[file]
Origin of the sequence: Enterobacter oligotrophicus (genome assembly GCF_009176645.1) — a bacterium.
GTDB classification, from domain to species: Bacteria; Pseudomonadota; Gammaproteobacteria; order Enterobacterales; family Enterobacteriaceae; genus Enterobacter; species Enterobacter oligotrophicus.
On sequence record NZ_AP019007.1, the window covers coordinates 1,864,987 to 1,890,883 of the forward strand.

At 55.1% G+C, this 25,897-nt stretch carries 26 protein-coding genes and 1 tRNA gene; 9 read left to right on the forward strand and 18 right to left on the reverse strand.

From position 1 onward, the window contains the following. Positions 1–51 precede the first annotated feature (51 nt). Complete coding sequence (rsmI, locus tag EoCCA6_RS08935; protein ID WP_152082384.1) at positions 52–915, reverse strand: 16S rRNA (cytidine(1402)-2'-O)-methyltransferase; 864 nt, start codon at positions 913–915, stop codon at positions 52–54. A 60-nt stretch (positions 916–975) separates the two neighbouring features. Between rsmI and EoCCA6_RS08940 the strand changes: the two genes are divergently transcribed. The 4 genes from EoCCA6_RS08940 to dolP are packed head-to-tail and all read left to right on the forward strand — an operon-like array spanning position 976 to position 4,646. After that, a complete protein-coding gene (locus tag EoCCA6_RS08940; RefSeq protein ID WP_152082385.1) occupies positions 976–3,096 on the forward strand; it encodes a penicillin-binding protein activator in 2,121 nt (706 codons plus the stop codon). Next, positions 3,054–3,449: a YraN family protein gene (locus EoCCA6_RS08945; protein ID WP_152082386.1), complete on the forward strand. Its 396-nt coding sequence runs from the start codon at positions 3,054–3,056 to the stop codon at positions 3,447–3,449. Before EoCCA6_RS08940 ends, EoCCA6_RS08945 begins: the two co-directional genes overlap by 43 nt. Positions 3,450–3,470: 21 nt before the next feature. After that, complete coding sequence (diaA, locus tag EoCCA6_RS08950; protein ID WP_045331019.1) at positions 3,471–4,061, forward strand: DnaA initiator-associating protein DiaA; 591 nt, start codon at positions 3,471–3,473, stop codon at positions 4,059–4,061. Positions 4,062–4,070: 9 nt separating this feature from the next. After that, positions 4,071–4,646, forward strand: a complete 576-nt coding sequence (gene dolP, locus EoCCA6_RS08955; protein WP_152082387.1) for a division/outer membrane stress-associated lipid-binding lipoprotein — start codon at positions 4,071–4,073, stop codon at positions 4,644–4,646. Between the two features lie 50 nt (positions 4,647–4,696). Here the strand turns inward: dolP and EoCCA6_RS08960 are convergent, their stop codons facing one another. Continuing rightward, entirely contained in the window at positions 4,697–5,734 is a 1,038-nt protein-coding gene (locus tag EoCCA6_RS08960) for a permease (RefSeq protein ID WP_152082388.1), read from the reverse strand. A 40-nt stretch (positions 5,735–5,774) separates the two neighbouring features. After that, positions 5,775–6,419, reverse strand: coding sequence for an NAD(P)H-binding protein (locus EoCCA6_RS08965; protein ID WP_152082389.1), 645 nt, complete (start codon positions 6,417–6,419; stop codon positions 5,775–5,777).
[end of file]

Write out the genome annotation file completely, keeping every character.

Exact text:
Origin of the sequence: Enterobacter oligotrophicus (genome assembly GCF_009176645.1) — a bacterium.
GTDB classification, from domain to species: Bacteria; Pseudomonadota; Gammaproteobacteria; order Enterobacterales; family Enterobacteriaceae; genus Enterobacter; species Enterobacter oligotrophicus.
On sequence record NZ_AP019007.1, the window covers coordinates 1,864,987 to 1,890,883 of the forward strand.

At 55.1% G+C, this 25,897-nt stretch carries 26 protein-coding genes and 1 tRNA gene; 9 read left to right on the forward strand and 18 right to left on the reverse strand.

From position 1 onward, the window contains the following. Positions 1–51 precede the first annotated feature (51 nt). Complete coding sequence (rsmI, locus tag EoCCA6_RS08935; protein ID WP_152082384.1) at positions 52–915, reverse strand: 16S rRNA (cytidine(1402)-2'-O)-methyltransferase; 864 nt, start codon at positions 913–915, stop codon at positions 52–54. A 60-nt stretch (positions 916–975) separates the two neighbouring features. Between rsmI and EoCCA6_RS08940 the strand changes: the two genes are divergently transcribed. The 4 genes from EoCCA6_RS08940 to dolP are packed head-to-tail and all read left to right on the forward strand — an operon-like array spanning position 976 to position 4,646. After that, a complete protein-coding gene (locus tag EoCCA6_RS08940; RefSeq protein ID WP_152082385.1) occupies positions 976–3,096 on the forward strand; it encodes a penicillin-binding protein activator in 2,121 nt (706 codons plus the stop codon). Next, positions 3,054–3,449: a YraN family protein gene (locus EoCCA6_RS08945; protein ID WP_152082386.1), complete on the forward strand. Its 396-nt coding sequence runs from the start codon at positions 3,054–3,056 to the stop codon at positions 3,447–3,449. Before EoCCA6_RS08940 ends, EoCCA6_RS08945 begins: the two co-directional genes overlap by 43 nt. Positions 3,450–3,470: 21 nt before the next feature. After that, complete coding sequence (diaA, locus tag EoCCA6_RS08950; protein ID WP_045331019.1) at positions 3,471–4,061, forward strand: DnaA initiator-associating protein DiaA; 591 nt, start codon at positions 3,471–3,473, stop codon at positions 4,059–4,061. Positions 4,062–4,070: 9 nt separating this feature from the next. After that, positions 4,071–4,646, forward strand: a complete 576-nt coding sequence (gene dolP, locus EoCCA6_RS08955; protein WP_152082387.1) for a division/outer membrane stress-associated lipid-binding lipoprotein — start codon at positions 4,071–4,073, stop codon at positions 4,644–4,646. Between the two features lie 50 nt (positions 4,647–4,696). Here the strand turns inward: dolP and EoCCA6_RS08960 are convergent, their stop codons facing one another. Continuing rightward, entirely contained in the window at positions 4,697–5,734 is a 1,038-nt protein-coding gene (locus tag EoCCA6_RS08960) for a permease (RefSeq protein ID WP_152082388.1), read from the reverse strand. A 40-nt stretch (positions 5,735–5,774) separates the two neighbouring features. After that, positions 5,775–6,419, reverse strand: coding sequence for an NAD(P)H-binding protein (locus EoCCA6_RS08965; protein ID WP_152082389.1), 645 nt, complete (start codon positions 6,417–6,419; stop codon positions 5,775–5,777).